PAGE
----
When Niko Kovac was relieved from his duties as the Bayern Munich manager and Hans-Dieter Flick took over, the German club lay in the fourth spot in their domestic league. Since the change in coaches, Bayern have romped to their 29th Bundesliga title, won the German Cup and since a post-Covid restart, have won all 14 of their games and are a victory away from a sixth Champions League triumph. The key to their success lies in the extension of the idea of the gegenpressing system. They have taken the philosophy, made famous by Liverpool manager Jurgen Klopp, and tweaked it for their own betterment.
Bayern’s version of gegenpressing
The primary change in tactics for Bayern has been their reaction to losing the ball. During Kovac’s reign, Bayern would apply a press when they lost the ball, but if the pressure didn’t work in the first one to three seconds that they applied it, they would revert to their defensive formation and try to win the ball back from thereon out.
Under Flick, their gegenpressing has evolved. Instead of retreating to a low block further down the field, Bayern now continue with their counter-pressing even if their opponents play a successful first pass to counter the counter-press. If Bayern lose the ball high up the pitch towards the left or right of Lewandowski, the two closest players to the opposition team’s ball carrier try to counter pressure the player and form a triangle with Lewandowski, who is already in position and is a superlative striker capable of harrying defences into losing the ball and still be highly potent in front of the goal.
This means the opposition ball carrier, in a limited amount of space and time, has to lob the ball to a central midfielder further up the pitch, or try a long pass to their attackers, also further up the pitch.
Statistically, this puts the odds in favour of Bayern to either win the ball at their end of the pitch, or scoop up a long pass initiated by the opposing team.
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How has it turned out for the Bavarians?
The overall statistics suggest the Bayern team has been devastating across competitions. Bayern have scored 42 goals in just 10 UCL games this season, and if they put three past Paris Saint-Germain in the Champions League final, they would have matched Barcelona’s 45 goals in their Champions League campaign of 1999-2000. But Barcelona took 16 games to achieve that record.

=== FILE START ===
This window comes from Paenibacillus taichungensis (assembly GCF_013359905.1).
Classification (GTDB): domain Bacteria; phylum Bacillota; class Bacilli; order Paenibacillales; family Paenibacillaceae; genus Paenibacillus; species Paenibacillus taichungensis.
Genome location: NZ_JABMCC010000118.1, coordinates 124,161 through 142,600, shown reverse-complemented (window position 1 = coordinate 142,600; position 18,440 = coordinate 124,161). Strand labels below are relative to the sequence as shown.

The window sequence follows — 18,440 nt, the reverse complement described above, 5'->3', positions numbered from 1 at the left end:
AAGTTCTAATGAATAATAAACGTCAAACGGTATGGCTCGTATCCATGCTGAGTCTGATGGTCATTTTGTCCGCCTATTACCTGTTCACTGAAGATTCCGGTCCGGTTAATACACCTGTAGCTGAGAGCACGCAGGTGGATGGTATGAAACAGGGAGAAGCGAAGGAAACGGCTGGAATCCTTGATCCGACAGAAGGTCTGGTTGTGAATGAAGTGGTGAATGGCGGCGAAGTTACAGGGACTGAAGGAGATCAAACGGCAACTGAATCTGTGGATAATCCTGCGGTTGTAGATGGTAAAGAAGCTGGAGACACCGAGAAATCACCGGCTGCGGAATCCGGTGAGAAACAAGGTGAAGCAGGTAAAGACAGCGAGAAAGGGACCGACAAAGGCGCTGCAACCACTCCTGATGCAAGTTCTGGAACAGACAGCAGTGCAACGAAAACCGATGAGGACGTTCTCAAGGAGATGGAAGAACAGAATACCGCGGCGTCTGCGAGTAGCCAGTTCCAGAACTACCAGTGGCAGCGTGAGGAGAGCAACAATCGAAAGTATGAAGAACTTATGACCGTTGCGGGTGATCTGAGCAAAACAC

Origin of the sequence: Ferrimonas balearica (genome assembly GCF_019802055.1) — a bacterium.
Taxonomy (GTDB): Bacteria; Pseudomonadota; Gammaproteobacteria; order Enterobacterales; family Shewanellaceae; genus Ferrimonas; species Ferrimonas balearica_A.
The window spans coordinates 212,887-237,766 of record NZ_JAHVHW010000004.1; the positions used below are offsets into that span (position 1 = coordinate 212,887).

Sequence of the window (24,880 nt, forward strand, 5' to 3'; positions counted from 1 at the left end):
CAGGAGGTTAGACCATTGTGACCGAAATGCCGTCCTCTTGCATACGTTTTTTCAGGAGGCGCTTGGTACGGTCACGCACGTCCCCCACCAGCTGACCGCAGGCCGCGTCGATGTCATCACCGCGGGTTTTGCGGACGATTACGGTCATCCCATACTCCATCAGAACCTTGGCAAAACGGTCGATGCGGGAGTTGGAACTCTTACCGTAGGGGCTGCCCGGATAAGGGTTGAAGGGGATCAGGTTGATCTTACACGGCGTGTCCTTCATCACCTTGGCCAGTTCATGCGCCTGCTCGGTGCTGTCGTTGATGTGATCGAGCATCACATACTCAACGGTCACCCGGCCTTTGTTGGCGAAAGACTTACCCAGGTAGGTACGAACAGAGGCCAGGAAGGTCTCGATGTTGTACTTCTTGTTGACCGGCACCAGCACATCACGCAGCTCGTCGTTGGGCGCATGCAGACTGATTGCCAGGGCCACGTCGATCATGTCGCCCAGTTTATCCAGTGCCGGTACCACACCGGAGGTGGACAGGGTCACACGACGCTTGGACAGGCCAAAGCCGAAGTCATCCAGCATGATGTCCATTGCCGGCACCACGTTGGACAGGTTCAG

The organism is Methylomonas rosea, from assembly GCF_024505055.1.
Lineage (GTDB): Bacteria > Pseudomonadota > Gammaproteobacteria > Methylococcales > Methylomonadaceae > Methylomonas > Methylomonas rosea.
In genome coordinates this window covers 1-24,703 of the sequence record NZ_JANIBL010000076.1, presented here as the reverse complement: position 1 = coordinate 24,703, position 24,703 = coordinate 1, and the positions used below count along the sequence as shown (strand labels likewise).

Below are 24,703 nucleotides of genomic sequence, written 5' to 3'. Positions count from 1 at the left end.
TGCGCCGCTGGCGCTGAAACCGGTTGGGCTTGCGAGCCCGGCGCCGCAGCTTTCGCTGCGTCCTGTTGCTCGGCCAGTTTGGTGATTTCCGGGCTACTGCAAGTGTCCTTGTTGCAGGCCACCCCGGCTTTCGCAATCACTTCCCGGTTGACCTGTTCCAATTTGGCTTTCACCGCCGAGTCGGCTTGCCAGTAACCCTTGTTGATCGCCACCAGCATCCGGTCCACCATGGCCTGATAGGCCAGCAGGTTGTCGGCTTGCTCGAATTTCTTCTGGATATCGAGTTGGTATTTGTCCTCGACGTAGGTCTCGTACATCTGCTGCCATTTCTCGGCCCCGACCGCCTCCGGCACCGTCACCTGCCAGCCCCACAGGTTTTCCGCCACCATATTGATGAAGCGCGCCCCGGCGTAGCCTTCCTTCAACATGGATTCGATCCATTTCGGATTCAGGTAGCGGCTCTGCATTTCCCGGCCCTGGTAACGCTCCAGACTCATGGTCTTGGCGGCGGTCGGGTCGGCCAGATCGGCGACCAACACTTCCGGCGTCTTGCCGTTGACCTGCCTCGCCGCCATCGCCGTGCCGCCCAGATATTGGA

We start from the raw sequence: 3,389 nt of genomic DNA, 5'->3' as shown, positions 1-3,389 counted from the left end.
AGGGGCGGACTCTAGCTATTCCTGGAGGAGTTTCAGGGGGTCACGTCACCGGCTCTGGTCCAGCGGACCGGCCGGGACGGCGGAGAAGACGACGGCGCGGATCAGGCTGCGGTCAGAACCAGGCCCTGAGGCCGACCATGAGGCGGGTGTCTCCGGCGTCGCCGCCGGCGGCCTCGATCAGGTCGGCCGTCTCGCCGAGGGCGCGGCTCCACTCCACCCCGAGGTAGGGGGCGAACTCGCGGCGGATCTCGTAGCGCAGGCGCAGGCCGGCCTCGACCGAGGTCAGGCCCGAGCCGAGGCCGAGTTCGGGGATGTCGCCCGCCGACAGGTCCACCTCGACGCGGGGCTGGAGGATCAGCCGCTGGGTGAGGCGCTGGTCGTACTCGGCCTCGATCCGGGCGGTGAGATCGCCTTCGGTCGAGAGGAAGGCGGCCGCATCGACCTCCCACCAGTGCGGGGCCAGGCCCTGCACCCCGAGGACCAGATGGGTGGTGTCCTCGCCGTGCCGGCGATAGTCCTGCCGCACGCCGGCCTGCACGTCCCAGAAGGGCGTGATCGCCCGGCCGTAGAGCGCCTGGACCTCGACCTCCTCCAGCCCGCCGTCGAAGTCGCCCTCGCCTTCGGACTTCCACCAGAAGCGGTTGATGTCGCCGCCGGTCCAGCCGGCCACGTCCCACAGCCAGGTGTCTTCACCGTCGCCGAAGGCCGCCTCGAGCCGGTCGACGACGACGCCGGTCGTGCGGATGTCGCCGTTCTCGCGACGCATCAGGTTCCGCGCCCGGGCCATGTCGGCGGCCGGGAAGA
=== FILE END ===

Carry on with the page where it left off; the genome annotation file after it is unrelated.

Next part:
Of their 42 goals, Lewandowski has scored 15 in the Champions League this season and is only two behind the record set by Cristiano Ronaldo in the 2013-14 season. Outstanding goalscoring has been the standout feature of this Bayern season.
According to Fbref.com, as a team, Bayern are outperforming their npxG (non-penalty expected goals) by 9.9, while Lewandowski and Serge Gnabry are outperforming their npxG by 3.2 and 5.3 respectively — making Bayern one of Europe’s most clinical in terms of finishing, both on an individual level and as a team.
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Can PSG stop this goalscoring machine?
PSG have only conceded five goals in this Champions League campaign. Their defender Marquinhos has the highest number of blocks in the UCL this season with 27. And yet, in order for this match to become competitive, it’s the pace and chance creation of Neymar, Kylian Mbappe and Angel Di Maria that the French champions will need to lean into.
Trying to fight Bayern in a possession war will only result in the Germans gaining the upper hand because of their superior press. And that pressing has led to Bayern winning possession in areas from where they are able to create a rich vein of chances. PSG will need to counter those by not focusing on keeping the ball, but to create opportunities — something that they have shown promise in, in this Champions League.
The trio of Neymar, Mbappe and Di Maria have created nine goal scoring chances each in the Champions League this season. This trio also possesses individual pace that they can deploy against Bayern’s defensive line — a very high line that was routinely troubled in the opening half of their semi-final against Lyon.
Another area that can be exploited by PSG is Bayern’s susceptibility on the wings. While Alphonso Davies has earned rave reviews for his attacking prowess in the final third, his one-on-one defending has not been upto scratch and can be exploited by the Parisians should Bayern stick to their high defensive line.